Friday, August 10, 2007

Melting on Many Fronts

The only thing I seem to be making any progress on these last few days is the Horcrux sock and that is due to my continuing obsession with the pattern and the yarn. But even it has been slow. It's hard to knit anything when the thermometer reads 102 F at 4 pm EST.

Please note that I did try to Photoshop out all parts of my pale toes and leg. As you can gather from the tiny glimpses I couldn't cut out, I avoid the sun at all costs. True, I can't run around looking halfway decent in shorts or a skirt without the aid of pantyhose but it does make this yarn colorway even more neon against that totally pale background.

A flat shot. It is, after all, extremely difficult to take a photo of a sock on your own foot. I love the heel. I love heels in sock knitting anyway. That's where the magic occurs, when you turn the heel and there appears this perfectly fitted cup that conforms so nicely to your own heel (or should if you haven't managed to either choose the wrong style heel for your foot or messed up your measurements). I didn't use the heel flap that the pattern called for, I used my regular slip1, knit1 ribbed-appearing heel flap. I'm sure it has a name but I don't know what it is. It's the first one I learned and it wears the best for me. I did use the heel turn from the pattern though, which produced a much more square heel that wraps around under the bottom of my foot more than my usual round heel, short-rowed partially wrapped method. I like the way it looks. We shall see about how it fits during wear.

Brenda, you should come join in the sock groups. But I will warn you they are extremely addictive. I'm already thinking ahead to the August sock (which shows I am already behind since it's August and I'm not knitting the August sock) and the Louet Gems grey yarn that also came from Mosaic. This link leads to the shop webpage instead of the shop blog (Hi, Gina! Gee, I didn't even notice those cool overhead windows when I was in the shop, I was way too busy jumping into all the yarn bins.)

The christening gown has grown by 2 inches and is now at 6 inches long. It's supposed to be 20.5 inches long before you divide for the bodice. I really would prefer to make it a shorter version since I'm thinking to add either a cute pair of lacy booties or socks to the set plus I can't think about sticking a baby in a long dress when it's 102 F. I know it won't be that hot if I can finish it in time for the baby concerned to actually use it for the occasion concerned but it stays hot here until October. Forget those long sleeves, too. It's either going to be a crocheted edging, maybe something picoted or a picot bind-off or just a little bit of a cap sleeve. I keep having these terrible thoughts of the acrylic melting on the poor kid. BTW, the christening dress and bonnet pattern are from MinnowKnits, Too by Jil Eaton. I've done several of the baby outfits from this book and they've all turned out very well. (Yes, I fooled around with modifying the instructions but I can't seem to follow directions so this is my default setting and the designer's instructions are very well written and will work extremely well for those of you not afflicted with this particular syndrome).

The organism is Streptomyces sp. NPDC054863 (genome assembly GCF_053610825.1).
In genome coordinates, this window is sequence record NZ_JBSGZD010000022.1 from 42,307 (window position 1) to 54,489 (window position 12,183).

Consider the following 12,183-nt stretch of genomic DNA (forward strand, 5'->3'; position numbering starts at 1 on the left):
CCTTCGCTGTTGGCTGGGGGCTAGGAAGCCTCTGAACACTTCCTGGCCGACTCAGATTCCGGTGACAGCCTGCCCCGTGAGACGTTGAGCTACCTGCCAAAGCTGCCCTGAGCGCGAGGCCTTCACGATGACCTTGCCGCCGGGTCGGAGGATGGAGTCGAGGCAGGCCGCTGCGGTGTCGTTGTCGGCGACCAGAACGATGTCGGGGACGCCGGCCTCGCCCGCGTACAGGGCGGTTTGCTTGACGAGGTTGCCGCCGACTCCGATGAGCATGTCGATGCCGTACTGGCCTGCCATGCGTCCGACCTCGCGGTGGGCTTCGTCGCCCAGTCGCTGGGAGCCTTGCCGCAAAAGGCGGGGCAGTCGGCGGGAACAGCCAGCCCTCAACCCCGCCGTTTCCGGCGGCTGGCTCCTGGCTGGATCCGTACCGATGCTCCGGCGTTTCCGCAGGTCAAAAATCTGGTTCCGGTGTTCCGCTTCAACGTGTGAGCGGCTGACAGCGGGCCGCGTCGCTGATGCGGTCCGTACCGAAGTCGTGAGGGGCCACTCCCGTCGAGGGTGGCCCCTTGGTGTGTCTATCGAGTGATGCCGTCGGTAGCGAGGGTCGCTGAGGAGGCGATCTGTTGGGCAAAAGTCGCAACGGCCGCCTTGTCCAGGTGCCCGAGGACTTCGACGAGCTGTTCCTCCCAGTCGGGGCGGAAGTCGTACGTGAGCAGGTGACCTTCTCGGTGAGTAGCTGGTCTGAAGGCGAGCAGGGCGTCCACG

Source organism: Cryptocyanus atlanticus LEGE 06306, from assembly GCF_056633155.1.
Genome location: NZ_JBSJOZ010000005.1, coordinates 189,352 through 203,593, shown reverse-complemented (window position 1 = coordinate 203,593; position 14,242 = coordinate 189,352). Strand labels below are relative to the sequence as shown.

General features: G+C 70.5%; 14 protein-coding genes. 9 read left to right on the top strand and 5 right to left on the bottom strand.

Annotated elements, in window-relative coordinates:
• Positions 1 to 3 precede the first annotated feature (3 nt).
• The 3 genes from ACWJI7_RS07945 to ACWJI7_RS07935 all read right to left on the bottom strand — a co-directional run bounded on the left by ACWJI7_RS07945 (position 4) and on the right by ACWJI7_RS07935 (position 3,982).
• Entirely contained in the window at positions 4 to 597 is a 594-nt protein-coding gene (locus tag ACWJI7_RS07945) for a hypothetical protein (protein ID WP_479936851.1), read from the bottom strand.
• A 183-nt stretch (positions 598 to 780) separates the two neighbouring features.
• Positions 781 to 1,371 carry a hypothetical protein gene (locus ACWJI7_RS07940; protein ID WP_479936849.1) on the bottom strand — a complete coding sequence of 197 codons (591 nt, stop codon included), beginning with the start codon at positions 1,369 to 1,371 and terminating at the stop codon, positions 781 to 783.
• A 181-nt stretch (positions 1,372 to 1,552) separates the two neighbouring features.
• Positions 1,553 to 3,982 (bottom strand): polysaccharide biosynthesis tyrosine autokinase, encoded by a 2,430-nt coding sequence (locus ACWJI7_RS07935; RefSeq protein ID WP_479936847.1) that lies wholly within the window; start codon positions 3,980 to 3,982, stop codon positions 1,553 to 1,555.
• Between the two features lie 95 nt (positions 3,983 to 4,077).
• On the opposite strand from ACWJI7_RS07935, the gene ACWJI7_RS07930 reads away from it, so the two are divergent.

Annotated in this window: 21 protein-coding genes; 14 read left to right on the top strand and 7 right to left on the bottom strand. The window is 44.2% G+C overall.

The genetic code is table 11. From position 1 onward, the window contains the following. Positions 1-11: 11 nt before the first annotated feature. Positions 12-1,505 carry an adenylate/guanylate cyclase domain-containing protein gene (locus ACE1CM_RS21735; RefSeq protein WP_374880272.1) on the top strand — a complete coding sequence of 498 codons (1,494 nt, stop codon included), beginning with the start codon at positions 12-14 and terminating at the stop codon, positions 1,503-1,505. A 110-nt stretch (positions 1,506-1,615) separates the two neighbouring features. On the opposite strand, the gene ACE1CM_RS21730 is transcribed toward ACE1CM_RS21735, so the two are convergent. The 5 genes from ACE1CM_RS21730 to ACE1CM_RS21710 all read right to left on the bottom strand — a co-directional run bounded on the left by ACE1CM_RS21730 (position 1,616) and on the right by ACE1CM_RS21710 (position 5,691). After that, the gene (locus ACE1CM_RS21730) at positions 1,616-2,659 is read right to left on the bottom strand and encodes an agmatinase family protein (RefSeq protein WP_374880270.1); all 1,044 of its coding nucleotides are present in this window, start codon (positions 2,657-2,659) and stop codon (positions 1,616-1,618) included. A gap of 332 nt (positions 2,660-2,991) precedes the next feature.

Mystery Stole 3 is quietly resting in the time-out bin where it's been for the past 4 days. I finally thought I had a quiet moment to work on it and did only 2 rows and found myself a stitch short at the end of them. This has to do with the phone ringing and my mother showing up in the middle of the row. I'm new to lace knitting and I have to have solitude to work on this and this was not what I got so now I have to go searching for the missing stitch. If I could find some solitude. It's been sadly lacking this week.

I will invite you to go browse over at Kelly's blog, link in my sidebar, for some of the great scrap layouts she's done, plus she's done one for the Brown Dog himself. He was rather insulted that she implied he needed her permission to stay here but did like the page itself.

The Inconvenient Truth

Now I will venture off into a totally different subject from knitting and that's being Green and carbon emissions. The Tech Gal and her hubby belong to an entirely different political and philosophical bent than I do and this has led to some extremely interesting debates. Much more interesting than the current US Presidential debates because they have a tendency to avoid answering the questions directly, give the exact same cookie-cutter answers they always give, or use the questions as an opportunity to tout some plan they've touted numerous times before that circles back around to not answering the blooming question in the first place. We don't have that problem. We don't avoid the questions, we don't give the same answers, and Heaven knows, we've been known to get very inventive in our solutions, considering they lean one way and I lean the other. We have, at some points, leaned so totally opposite each other, that we have managed to be a very balanced combination. This subject of Greeness seems to be very Politically Correct nowadays and a hot topic. (like the weather it's supposed to be contributing to, eh?) I've always advocated not being wasteful and doing what you could to help out the enviroment, would never dream of throwing trash out the car window, switched to fluorescent lighting (true, the claim a fluorescent bulb would last so much longer was a big factor when it seemed everytime I turned on a light, it popped.) Took some getting used to the different type of light these bulbs give off but I did install them. So I saw that Yahoo had a new category on it's homepage yesterday called "Green".